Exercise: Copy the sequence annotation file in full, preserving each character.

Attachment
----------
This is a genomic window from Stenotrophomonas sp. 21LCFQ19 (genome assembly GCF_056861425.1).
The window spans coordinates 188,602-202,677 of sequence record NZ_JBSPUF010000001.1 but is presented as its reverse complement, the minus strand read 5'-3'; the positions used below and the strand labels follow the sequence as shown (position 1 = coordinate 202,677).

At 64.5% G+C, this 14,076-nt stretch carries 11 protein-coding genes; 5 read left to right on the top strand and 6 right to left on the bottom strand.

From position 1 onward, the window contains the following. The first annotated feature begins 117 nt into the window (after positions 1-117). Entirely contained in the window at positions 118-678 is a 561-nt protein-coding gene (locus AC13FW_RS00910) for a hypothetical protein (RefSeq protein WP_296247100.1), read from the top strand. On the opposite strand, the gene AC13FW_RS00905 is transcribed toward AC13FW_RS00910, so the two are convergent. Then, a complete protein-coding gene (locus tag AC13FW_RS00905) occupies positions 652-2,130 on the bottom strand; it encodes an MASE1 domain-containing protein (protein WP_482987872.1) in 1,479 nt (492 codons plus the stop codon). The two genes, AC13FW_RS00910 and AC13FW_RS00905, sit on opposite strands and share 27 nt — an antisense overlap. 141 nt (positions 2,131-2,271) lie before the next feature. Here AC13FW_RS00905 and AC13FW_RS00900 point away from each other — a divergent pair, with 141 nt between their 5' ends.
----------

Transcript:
This is a genomic window from Stenotrophomonas sp. 21LCFQ19 (genome assembly GCF_056861425.1).
The window spans coordinates 188,602-202,677 of sequence record NZ_JBSPUF010000001.1 but is presented as its reverse complement, the minus strand read 5'-3'; the positions used below and the strand labels follow the sequence as shown (position 1 = coordinate 202,677).

At 64.5% G+C, this 14,076-nt stretch carries 11 protein-coding genes; 5 read left to right on the top strand and 6 right to left on the bottom strand.

From position 1 onward, the window contains the following. The first annotated feature begins 117 nt into the window (after positions 1-117). Entirely contained in the window at positions 118-678 is a 561-nt protein-coding gene (locus AC13FW_RS00910) for a hypothetical protein (RefSeq protein WP_296247100.1), read from the top strand. On the opposite strand, the gene AC13FW_RS00905 is transcribed toward AC13FW_RS00910, so the two are convergent. Then, a complete protein-coding gene (locus tag AC13FW_RS00905) occupies positions 652-2,130 on the bottom strand; it encodes an MASE1 domain-containing protein (protein WP_482987872.1) in 1,479 nt (492 codons plus the stop codon). The two genes, AC13FW_RS00910 and AC13FW_RS00905, sit on opposite strands and share 27 nt — an antisense overlap. 141 nt (positions 2,131-2,271) lie before the next feature. Here AC13FW_RS00905 and AC13FW_RS00900 point away from each other — a divergent pair, with 141 nt between their 5' ends.